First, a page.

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  2. Manu

    Manu Señor Member Sustaining Member
    1. Norden
    2. Knights of the Iron Cross

    Interesting post. I have long been very fascinated by nature deities and spirits. Herne, Cernunnos, Viđar, Ullr, Pan, Tapio and so on. More so the positive kind. Being more than a little sensitive to the so-called supernatural, I thoroughly enjoy light places where the energy is positive and stay far away from dark, damp northern slopes or other places where negativity generally rules. I usually call those places "troll forest" (trollskog in Swedish). Any Swede outside the cities would understand the term. I have had many strange experiences in the forests, good and bad. Troll forests are a lot alike when americans or canadians go look for Bigfoot, beings I would call trolls rather than apes. This is why they are so hard to catch, they can fade in and out of our 3D world like ghosts. They are that unseen threat that you feel when you are alone in the dark forest at dusk or night. They are what makes every hair stand on end. They do not like humans, generally speaking. Here in Scandinavia, folklore says they hate christians above all else.

    As for positive experiences, they range from simple peaceful moments of beauty to more profound states which a Christian would call Gnosis, I suppose. My first undeniable spiritual experience was in a forest, it changed my life forever. I have described it on here long ago, but it might be removed at my request, back when I left LB for a couple of years. The whole thing defies explanation. If I were a materialist, I could write it down to something like a fugue state induced by dehydration or some other type of hallucination. Drugs perhaps.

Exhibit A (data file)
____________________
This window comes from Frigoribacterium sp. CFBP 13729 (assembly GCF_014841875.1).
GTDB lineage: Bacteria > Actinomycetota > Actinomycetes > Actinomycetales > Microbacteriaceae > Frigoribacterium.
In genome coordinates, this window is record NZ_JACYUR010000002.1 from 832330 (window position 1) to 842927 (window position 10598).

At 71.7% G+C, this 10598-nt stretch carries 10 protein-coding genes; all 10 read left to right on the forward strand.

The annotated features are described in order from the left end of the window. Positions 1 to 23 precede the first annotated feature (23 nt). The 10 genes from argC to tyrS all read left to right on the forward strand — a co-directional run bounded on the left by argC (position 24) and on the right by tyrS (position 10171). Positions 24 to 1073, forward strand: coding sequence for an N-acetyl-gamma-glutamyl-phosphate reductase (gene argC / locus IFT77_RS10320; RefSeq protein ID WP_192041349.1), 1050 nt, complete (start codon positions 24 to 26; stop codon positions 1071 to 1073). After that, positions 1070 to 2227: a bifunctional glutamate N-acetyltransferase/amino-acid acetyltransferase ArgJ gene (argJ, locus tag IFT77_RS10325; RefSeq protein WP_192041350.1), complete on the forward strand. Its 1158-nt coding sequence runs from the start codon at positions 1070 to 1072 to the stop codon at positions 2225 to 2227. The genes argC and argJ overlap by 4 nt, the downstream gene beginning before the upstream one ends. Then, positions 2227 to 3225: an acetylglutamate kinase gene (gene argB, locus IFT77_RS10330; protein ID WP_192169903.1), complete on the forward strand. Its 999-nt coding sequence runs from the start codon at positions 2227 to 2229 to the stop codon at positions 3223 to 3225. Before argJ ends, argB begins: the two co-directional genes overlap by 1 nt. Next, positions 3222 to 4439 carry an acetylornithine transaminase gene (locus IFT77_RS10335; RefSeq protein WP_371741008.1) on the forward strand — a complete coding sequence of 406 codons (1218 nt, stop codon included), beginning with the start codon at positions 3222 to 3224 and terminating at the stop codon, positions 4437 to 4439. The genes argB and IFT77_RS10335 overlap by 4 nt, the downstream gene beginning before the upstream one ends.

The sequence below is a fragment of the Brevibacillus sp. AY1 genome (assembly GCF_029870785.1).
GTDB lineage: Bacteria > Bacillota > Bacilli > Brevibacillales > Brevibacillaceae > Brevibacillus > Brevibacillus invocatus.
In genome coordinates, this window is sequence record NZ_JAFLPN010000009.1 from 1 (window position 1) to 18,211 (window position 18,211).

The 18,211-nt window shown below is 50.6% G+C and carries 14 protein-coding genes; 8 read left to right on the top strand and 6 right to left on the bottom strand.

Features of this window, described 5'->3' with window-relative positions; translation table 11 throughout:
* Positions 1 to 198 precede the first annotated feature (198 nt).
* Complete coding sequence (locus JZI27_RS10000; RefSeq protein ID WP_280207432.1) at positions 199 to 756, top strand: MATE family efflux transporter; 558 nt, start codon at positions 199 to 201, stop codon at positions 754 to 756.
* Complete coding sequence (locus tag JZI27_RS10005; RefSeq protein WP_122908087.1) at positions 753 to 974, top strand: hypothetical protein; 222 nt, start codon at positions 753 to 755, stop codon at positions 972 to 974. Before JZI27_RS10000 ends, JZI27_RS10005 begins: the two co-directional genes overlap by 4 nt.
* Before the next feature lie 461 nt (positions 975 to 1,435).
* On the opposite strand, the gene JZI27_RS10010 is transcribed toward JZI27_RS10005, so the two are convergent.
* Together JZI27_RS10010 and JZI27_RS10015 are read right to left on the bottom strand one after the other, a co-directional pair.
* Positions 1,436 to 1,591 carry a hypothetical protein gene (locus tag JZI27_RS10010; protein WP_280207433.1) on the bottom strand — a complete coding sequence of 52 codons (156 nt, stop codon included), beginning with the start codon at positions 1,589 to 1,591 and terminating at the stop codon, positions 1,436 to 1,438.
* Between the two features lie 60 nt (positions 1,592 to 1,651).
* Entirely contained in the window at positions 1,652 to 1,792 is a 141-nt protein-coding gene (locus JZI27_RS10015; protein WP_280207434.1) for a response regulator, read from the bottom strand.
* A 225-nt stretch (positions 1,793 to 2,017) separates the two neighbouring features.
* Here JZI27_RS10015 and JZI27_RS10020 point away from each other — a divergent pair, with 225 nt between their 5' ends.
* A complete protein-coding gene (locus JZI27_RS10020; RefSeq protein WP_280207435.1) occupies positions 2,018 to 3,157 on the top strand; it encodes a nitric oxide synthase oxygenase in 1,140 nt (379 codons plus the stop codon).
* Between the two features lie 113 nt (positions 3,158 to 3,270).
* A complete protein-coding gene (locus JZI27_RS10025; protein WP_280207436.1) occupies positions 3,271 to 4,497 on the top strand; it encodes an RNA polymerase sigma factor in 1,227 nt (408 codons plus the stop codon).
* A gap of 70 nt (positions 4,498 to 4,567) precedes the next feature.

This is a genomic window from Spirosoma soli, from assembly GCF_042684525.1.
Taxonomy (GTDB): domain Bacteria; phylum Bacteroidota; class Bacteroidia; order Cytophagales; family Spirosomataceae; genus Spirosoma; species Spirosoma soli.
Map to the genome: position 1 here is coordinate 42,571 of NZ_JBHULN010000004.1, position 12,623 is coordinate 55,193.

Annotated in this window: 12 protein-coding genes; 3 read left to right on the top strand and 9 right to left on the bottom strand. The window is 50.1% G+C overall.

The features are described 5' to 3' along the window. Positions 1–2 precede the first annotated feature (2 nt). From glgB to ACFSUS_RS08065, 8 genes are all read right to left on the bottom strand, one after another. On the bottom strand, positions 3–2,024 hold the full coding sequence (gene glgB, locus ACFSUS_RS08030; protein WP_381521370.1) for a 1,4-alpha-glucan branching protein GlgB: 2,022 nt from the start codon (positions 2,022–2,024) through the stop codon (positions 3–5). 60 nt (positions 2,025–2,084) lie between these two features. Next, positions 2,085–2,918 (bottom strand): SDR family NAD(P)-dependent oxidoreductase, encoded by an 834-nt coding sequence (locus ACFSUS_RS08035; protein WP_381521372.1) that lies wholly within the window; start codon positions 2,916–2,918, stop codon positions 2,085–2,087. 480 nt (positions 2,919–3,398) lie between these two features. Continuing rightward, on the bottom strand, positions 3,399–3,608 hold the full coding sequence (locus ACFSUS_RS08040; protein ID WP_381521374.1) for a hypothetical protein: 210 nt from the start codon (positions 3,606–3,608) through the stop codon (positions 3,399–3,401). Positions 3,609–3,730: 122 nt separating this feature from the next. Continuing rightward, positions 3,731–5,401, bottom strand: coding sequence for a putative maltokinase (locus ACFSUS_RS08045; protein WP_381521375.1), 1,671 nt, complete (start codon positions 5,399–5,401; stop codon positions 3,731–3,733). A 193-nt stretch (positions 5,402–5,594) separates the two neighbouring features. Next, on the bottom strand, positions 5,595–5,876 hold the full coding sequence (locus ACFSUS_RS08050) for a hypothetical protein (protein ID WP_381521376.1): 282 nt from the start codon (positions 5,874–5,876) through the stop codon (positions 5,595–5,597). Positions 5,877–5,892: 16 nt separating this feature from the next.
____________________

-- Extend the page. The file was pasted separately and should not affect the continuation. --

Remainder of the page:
I won't go into extreme detail openly, but let's say it convinced me personally that while God or whatever god I spoke to is very powerful and limitless, like a force of nature, he is also a being with a personality. This is a concept that I had until that point viewed as silly superstition. I was 17 years old at the time and an ideological atheist/leftist to boot. This is also a point of divergence between me and many other pagans, including Varg. I don't think the gods are a way to describe thermodynamics, gravity and such. The gods are either several actual sentient beings on a mind-boggling scale, or all faces of one God.

    Conversing with this being was telepathic, I simply thought and received answers. Not just words, but the profound instinctive understanding of the matter. The distilled essence, the thought from beginning to completion and its place in the whole, received inside of a split second. I spent the entire day asking questions, from around noon until supper time. The being was "driving" me quite safely on autopilot while we spoke, I did nothing except thinking consciously at the back of my mind. I was walking around the entire area, climbing and running, jumping etc. Completely without effort or clumsiness. Every movement was perfect, and despite all this time in the forest, I did not get a single splinter, scrape or such. I was not exhausted either. All mosquitoes stayed away from me. If you knew Swedish, Alaskan or Canadian boreal forests, you would know that not being crowded by the bloodsuckers is rare indeed. Some folks have told me that this means that I shapeshifted and became an animal of the forest, for a time. Which would explain why we communicated more in images and instinctive understanding than in words alone. It all felt very primal and golden.